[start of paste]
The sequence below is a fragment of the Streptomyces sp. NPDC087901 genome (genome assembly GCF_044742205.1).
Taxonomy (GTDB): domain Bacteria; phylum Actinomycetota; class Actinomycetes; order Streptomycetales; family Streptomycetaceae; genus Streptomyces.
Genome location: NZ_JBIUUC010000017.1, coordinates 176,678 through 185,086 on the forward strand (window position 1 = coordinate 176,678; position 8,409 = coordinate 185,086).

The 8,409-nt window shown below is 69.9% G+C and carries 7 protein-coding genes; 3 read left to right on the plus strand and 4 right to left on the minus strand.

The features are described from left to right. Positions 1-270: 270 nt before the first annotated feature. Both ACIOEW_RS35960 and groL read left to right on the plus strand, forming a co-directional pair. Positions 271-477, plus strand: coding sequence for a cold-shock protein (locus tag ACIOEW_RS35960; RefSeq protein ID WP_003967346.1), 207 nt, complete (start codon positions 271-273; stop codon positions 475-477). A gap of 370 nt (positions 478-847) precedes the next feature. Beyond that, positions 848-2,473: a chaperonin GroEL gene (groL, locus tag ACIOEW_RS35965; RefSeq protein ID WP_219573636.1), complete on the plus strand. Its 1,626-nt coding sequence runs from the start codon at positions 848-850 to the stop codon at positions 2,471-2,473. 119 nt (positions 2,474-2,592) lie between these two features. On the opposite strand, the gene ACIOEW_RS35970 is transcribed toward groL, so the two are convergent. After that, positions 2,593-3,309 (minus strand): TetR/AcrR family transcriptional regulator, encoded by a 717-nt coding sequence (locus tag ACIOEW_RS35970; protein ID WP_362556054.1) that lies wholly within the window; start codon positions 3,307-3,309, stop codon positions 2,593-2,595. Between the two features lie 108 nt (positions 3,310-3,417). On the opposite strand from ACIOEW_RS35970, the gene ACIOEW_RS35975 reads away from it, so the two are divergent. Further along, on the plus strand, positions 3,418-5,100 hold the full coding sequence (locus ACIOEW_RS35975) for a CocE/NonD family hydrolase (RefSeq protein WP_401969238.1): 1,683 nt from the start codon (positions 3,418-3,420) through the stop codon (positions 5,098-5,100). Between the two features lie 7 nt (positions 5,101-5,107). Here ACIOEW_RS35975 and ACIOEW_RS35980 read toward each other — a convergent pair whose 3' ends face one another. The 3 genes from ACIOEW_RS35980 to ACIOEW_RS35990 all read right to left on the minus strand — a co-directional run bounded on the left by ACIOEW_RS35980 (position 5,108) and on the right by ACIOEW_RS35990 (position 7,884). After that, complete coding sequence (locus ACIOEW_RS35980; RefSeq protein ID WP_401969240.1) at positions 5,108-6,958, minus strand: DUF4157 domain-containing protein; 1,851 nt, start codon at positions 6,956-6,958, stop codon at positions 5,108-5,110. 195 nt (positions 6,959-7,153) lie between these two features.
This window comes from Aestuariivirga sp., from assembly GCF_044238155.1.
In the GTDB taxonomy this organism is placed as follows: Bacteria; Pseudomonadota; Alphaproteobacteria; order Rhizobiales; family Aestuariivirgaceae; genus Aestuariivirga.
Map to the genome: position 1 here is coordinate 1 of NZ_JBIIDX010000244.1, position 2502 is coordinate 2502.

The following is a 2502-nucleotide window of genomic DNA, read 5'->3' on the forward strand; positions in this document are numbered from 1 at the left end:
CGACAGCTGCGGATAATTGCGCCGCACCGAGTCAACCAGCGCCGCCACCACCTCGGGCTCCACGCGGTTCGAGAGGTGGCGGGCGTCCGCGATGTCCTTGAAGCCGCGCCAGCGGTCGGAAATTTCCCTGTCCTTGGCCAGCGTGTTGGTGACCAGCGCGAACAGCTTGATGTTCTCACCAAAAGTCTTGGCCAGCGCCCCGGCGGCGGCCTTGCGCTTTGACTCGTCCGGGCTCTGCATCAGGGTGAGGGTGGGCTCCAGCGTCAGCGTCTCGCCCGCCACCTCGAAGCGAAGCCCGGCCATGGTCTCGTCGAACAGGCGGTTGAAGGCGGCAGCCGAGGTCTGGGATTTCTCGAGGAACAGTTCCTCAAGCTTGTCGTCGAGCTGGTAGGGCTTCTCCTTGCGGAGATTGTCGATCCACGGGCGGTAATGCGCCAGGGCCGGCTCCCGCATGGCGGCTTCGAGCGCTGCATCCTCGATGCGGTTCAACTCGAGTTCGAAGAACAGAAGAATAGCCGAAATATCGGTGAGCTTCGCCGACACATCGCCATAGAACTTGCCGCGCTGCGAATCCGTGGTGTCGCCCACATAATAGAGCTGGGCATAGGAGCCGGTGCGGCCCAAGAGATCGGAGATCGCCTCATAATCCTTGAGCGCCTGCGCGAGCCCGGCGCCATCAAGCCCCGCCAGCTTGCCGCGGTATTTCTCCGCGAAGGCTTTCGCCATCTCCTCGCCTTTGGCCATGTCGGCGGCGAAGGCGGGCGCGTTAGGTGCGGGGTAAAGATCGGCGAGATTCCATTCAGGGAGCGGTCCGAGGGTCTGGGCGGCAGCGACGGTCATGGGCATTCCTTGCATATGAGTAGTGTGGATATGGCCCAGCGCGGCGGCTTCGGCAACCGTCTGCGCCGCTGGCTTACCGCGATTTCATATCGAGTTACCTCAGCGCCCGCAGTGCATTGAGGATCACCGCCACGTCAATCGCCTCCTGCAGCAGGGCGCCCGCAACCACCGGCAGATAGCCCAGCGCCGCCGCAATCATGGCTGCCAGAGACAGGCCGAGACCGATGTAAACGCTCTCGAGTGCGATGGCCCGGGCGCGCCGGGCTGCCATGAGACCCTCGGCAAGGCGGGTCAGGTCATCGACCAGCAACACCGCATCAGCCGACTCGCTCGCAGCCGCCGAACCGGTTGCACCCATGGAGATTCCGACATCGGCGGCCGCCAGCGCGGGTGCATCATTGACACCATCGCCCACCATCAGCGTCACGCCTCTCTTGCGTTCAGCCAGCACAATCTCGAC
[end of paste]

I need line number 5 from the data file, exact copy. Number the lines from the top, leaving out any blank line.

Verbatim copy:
The features are described from left to right. Positions 1-270: 270 nt before the first annotated feature. Both ACIOEW_RS35960 and groL read left to right on the plus strand, forming a co-directional pair. Positions 271-477, plus strand: coding sequence for a cold-shock protein (locus tag ACIOEW_RS35960; RefSeq protein ID WP_003967346.1), 207 nt, complete (start codon positions 271-273; stop codon positions 475-477). A gap of 370 nt (positions 478-847) precedes the next feature. Beyond that, positions 848-2,473: a chaperonin GroEL gene (groL, locus tag ACIOEW_RS35965; RefSeq protein ID WP_219573636.1), complete on the plus strand. Its 1,626-nt coding sequence runs from the start codon at positions 848-850 to the stop codon at positions 2,471-2,473. 119 nt (positions 2,474-2,592) lie between these two features. On the opposite strand, the gene ACIOEW_RS35970 is transcribed toward groL, so the two are convergent. After that, positions 2,593-3,309 (minus strand): TetR/AcrR family transcriptional regulator, encoded by a 717-nt coding sequence (locus tag ACIOEW_RS35970; protein ID WP_362556054.1) that lies wholly within the window; start codon positions 3,307-3,309, stop codon positions 2,593-2,595. Between the two features lie 108 nt (positions 3,310-3,417). On the opposite strand from ACIOEW_RS35970, the gene ACIOEW_RS35975 reads away from it, so the two are divergent. Further along, on the plus strand, positions 3,418-5,100 hold the full coding sequence (locus ACIOEW_RS35975) for a CocE/NonD family hydrolase (RefSeq protein WP_401969238.1): 1,683 nt from the start codon (positions 3,418-3,420) through the stop codon (positions 5,098-5,100). Between the two features lie 7 nt (positions 5,101-5,107). Here ACIOEW_RS35975 and ACIOEW_RS35980 read toward each other — a convergent pair whose 3' ends face one another. The 3 genes from ACIOEW_RS35980 to ACIOEW_RS35990 all read right to left on the minus strand — a co-directional run bounded on the left by ACIOEW_RS35980 (position 5,108) and on the right by ACIOEW_RS35990 (position 7,884). After that, complete coding sequence (locus ACIOEW_RS35980; RefSeq protein ID WP_401969240.1) at positions 5,108-6,958, minus strand: DUF4157 domain-containing protein; 1,851 nt, start codon at positions 6,956-6,958, stop codon at positions 5,108-5,110. 195 nt (positions 6,959-7,153) lie between these two features.